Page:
How Can I Soften Gorilla Glue When It Has Hardened in the Bottle?

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Gorilla Glue is ideal for repairing household items or making small crafts; it will bond to anything. It's available in small and large sizes of Super Glue and Wood Glue. The only downside to Gorilla Glue is that it can harden after about a year of usage or if it has been exposed to moisture. You can make it flexible and usable again with a variety of fixes, but only if a partial amount of glue remains, not a full bottle.


Things You'll Need

  • Thin flat-head screwdriver

  • Vacuum sealer

  • Silica gel

Step 1: Break the seal

If the surface of the glue has hardened to form a thin seal, break up the layer with a screwdriver. That should get the trapped, usable glue flowing again.

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Step 2: Heat With water

Turn on the hot water tap to an uncomfortably high temperature to the touch. Pour the freshly heated water into a wide container and place the entire Gorilla Glue bottle into that water. The water line should be at a level high enough to come up to the level of glue that needs to be softened.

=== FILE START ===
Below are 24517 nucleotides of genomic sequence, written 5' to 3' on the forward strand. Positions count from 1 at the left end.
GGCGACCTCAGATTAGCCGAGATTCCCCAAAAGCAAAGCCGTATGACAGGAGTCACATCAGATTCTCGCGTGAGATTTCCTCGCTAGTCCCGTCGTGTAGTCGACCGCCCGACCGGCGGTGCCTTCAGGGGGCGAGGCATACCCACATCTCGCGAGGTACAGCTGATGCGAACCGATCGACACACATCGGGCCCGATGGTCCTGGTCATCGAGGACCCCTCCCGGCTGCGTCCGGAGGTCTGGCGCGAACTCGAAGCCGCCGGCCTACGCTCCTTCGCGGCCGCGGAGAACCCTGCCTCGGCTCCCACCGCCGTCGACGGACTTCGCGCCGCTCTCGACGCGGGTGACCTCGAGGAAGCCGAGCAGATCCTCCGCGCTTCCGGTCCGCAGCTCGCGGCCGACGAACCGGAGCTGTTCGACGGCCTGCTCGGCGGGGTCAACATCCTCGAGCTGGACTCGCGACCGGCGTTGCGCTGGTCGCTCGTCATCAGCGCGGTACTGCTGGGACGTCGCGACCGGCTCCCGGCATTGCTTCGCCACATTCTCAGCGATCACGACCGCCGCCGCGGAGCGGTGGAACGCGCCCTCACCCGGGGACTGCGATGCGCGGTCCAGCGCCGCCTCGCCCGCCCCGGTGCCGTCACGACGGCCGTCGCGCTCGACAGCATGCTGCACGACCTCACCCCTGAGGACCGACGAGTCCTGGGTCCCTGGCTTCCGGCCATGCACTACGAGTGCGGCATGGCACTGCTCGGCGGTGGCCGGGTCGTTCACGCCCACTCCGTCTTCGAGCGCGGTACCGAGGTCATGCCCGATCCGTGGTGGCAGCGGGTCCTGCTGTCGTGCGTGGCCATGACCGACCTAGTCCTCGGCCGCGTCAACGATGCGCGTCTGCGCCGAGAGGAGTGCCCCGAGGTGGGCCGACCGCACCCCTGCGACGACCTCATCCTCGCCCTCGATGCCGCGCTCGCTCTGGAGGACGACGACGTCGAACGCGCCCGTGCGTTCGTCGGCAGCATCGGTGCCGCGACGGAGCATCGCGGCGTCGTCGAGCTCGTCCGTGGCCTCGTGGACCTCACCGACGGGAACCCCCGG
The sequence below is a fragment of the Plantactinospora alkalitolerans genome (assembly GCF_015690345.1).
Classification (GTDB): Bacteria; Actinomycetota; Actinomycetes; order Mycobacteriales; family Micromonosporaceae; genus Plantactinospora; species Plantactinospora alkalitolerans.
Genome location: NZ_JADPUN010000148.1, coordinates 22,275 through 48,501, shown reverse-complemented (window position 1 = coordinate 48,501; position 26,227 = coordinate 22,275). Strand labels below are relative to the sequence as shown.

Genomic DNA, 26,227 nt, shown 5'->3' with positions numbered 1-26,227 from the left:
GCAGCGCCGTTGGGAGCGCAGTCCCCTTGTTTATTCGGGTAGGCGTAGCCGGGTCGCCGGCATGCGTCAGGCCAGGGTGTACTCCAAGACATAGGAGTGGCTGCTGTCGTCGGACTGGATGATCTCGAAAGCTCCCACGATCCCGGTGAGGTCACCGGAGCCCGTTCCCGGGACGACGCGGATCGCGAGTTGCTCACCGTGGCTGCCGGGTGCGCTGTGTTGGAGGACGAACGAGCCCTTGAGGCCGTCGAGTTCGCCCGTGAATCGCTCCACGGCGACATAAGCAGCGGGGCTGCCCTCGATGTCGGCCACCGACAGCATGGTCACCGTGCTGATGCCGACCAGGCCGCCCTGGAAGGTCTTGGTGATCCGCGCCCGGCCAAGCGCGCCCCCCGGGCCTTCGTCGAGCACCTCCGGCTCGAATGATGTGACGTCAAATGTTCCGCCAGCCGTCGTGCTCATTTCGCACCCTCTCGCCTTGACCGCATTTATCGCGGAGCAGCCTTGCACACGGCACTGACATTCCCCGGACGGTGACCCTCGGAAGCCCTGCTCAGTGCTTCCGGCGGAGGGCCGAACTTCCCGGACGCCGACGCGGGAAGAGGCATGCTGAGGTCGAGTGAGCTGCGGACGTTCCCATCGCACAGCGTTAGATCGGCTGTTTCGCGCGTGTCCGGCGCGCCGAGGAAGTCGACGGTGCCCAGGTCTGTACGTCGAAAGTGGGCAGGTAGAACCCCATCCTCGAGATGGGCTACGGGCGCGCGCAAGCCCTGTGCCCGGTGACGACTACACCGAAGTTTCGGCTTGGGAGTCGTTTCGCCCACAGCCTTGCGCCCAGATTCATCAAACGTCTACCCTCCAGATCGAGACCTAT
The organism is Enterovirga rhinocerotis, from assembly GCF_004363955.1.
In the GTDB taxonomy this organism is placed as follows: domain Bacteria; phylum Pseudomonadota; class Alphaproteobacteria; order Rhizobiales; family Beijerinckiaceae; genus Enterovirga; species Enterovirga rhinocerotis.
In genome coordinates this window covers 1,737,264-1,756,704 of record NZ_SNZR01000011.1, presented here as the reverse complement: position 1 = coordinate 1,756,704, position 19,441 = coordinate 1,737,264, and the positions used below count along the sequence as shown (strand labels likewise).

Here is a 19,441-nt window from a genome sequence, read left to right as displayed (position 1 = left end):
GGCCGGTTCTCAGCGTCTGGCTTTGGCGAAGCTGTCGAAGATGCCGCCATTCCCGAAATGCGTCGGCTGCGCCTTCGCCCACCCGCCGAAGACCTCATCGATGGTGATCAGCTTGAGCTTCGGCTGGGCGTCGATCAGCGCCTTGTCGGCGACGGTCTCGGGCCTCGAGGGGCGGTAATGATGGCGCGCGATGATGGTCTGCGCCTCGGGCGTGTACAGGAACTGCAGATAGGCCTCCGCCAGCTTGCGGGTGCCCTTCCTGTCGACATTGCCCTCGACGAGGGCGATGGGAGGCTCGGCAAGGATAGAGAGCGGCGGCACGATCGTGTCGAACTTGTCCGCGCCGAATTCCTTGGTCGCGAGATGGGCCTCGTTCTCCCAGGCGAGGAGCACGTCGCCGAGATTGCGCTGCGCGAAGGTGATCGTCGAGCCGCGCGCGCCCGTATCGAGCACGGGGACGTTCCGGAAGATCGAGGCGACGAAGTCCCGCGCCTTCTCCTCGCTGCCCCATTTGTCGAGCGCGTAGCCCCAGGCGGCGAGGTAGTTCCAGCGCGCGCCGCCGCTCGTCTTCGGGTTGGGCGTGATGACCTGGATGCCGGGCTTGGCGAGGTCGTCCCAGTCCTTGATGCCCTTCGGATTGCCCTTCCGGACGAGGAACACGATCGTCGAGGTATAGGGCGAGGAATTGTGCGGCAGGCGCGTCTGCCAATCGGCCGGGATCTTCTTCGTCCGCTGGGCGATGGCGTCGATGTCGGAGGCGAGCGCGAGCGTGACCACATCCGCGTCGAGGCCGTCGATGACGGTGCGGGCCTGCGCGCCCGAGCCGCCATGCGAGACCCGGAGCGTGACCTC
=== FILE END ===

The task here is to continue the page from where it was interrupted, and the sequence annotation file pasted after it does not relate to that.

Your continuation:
If a hot water tap is not available, heat a pot of water on the stovetop. Bring the water to a boil, but do not fully submerge the bottle in boiling water. Allow the water to cool at least 45 seconds before placing the glue bottle in it.


Give the bottle some time to sit. If it has not softened in the first heating, be patient and give it a few more tries.


Keep a close watch on your bottle so it does not melt or misshapen on the stove.

Step 3: Prevention

The best way to give Gorilla Glue a long shelf life is to properly store it and seal it. Use a standard zip-lock bag to hold the glue in a shelf. For added protection put in a small package of silica-gel to trap and retain moisture that might compromise your bottle of glue. To get an even more effective protection use a vacuum sealer to completely melt the plastic with heat. This should make it impossible for any outside water to enter.


Do not microwave.


This glue is moisture activated - this is what causes the chemical reaction in polyurethane adhesives.



Kimbry Parker

Kimbry Parker has been writing since 1998 and has published content on various websites. Parker has experience writing on a variety of topics such as health, parenting, home improvement and decorating. She is a graduate of Purdue University with a Bachelor of Arts in organizational communication.